They are all gone.
After a busy morning of breaking down the last of camp—the Privy Tent and the Shower Tent—stashing garbage, washing final cups, after saying goodbyes to the airport crew who will bump down the mesa road in the pickup to load into a van to the airport and fly back into civilization, after goodbyes to the drivers with many hours of road ahead of them, I stop. I feel the stillness. Soon, everyone will be home to proper showers and baths and laundry and clean hair and wifi, eating what they want when they want, feeling things moving and fluttering inside them. It is too soon to assess the retreat, too soon to understand internal motion. Read more
One evening, near the end of the 2018 Movement Monastery retreat, we did Witnessed Self-witness. It yielded for me what our minds might consider a surrealistic episode, yet for the body this is a normal perceptual way.
The exercise: Witnessed Self-witness. Couples sat cross-legged, facing one another murmuring. One person spoke with eyes closed, tracking sensation in the body and speaking out loud these self-witnessings while the partner listened. In this retreat, we have explored listening, or visually witnessing, in a new way. We moved beyond responsibility for and guardianship of our partner, and opened to being influenced. In the Old French and Old English, the meaning of ‘influence’ was “the flowing in of ethereal fluid affecting human destiny.” Read more
Ravenrock is a ranch property in New Mexico where I teach retreat but also spend time in solitude. It is quiet, pristine canyon and rock rim land where I’ve put up a barn to work and be.
September slips away unmarked by achievements or conversation. I’ve been at Ravenrock in solitude for ten days, growing more and more silent. The beginning was difficult. Now, suddenly, it isn’t. I do the projects I had set up to protect myself, to soothe my fears and solace my grief, but more and more pass through the activity as if it was soft and edgeless as fog. The activities protect but also, like fog, have hidden Earth and its high blue canopy. It isn’t the action of the activity––the lifting and putting and schlepping—which has been troubling me. It is the hooks inside that are bustling, driving, gibbering promises of reward and merit. Read more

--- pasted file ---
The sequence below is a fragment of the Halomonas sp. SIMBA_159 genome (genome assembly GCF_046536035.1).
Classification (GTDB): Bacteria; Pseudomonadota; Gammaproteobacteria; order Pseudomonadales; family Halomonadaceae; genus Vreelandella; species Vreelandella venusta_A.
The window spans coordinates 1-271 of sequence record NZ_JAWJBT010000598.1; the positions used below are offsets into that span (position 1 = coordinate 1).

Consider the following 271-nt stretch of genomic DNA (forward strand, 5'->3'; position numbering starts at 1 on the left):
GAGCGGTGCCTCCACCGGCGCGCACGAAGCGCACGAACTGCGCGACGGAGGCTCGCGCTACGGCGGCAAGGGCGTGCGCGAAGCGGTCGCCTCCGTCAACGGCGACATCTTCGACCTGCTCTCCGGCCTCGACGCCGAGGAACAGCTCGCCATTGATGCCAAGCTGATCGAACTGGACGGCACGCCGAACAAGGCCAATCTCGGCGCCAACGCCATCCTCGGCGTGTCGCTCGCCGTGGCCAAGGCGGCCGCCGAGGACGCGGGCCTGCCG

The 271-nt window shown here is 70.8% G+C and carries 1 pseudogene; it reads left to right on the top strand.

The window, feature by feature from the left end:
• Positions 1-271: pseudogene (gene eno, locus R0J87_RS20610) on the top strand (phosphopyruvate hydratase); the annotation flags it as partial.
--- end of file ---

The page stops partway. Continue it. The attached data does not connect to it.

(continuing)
A storm grumbles in the distance, plodding slowly across the canyon from behind the mountains. A wood pewee sings over and over and over again a clear plangent descending note. Sitting in the Ravenrock Barn, I grieve both parents. Until now, I haven’t had time, energy, or distance to grieve, my hip surgeries coming so soon after my father’s death. (My mother, still alive at an Assisted Living, seems permanently away at college, living in a dorm, having a happy life with not only no thoughts of me but no thoughts at all.) Here, where nothing but a few inherited rugs and pieces of china are associated with my past, I can look as one gazes at a valley from a summit, no longer seeing it from within in myopic fragments.
Art in the Sky
One reason I love the southwest is that I like good art. The sky here is good art. One has to like the predominance of blues and whites as well as the pinto pony patches sliding over the land’s crags and bumps. The magician plays the light, revealing and hiding, scuttling along the eternal, unmoving rockface. These variations change more swiftly than the languid seasonal flow of light. My surrounding in not a reliable sundial of elastic shades reaching and shrinking readably as a clock. Read more